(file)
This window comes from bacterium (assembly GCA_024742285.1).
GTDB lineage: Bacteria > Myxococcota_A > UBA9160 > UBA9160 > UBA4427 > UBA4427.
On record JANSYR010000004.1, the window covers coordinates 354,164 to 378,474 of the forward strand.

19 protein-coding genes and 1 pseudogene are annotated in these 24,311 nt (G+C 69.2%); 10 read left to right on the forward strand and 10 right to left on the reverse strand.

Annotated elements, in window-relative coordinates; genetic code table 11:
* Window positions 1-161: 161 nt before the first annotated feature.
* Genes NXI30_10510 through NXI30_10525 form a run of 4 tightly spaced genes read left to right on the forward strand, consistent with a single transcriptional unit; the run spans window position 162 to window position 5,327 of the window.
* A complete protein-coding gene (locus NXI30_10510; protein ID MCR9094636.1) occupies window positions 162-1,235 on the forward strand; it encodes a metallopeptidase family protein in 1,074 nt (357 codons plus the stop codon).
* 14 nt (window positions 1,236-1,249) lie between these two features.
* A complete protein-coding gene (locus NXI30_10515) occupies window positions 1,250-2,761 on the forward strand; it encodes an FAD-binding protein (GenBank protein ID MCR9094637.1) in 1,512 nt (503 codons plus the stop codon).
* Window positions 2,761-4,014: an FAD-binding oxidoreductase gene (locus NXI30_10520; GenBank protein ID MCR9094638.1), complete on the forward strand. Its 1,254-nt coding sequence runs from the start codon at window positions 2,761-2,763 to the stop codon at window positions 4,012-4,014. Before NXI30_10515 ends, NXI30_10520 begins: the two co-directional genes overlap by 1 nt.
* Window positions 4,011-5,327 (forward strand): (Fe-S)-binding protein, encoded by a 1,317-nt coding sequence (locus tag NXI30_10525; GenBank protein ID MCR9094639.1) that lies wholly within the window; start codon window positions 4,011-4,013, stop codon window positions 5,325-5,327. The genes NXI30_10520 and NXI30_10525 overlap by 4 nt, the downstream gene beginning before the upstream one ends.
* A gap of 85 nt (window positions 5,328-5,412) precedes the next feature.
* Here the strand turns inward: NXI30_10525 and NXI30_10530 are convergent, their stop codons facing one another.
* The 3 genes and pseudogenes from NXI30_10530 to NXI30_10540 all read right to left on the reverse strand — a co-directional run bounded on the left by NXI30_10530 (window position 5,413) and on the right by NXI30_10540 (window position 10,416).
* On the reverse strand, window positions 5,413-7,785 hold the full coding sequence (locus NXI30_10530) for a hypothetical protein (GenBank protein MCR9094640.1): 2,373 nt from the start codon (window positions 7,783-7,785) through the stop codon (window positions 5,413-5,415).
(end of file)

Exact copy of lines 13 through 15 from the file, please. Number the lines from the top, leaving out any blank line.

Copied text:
* A gap of 85 nt (window positions 5,328-5,412) precedes the next feature.
* Here the strand turns inward: NXI30_10525 and NXI30_10530 are convergent, their stop codons facing one another.
* The 3 genes and pseudogenes from NXI30_10530 to NXI30_10540 all read right to left on the reverse strand — a co-directional run bounded on the left by NXI30_10530 (window position 5,413) and on the right by NXI30_10540 (window position 10,416).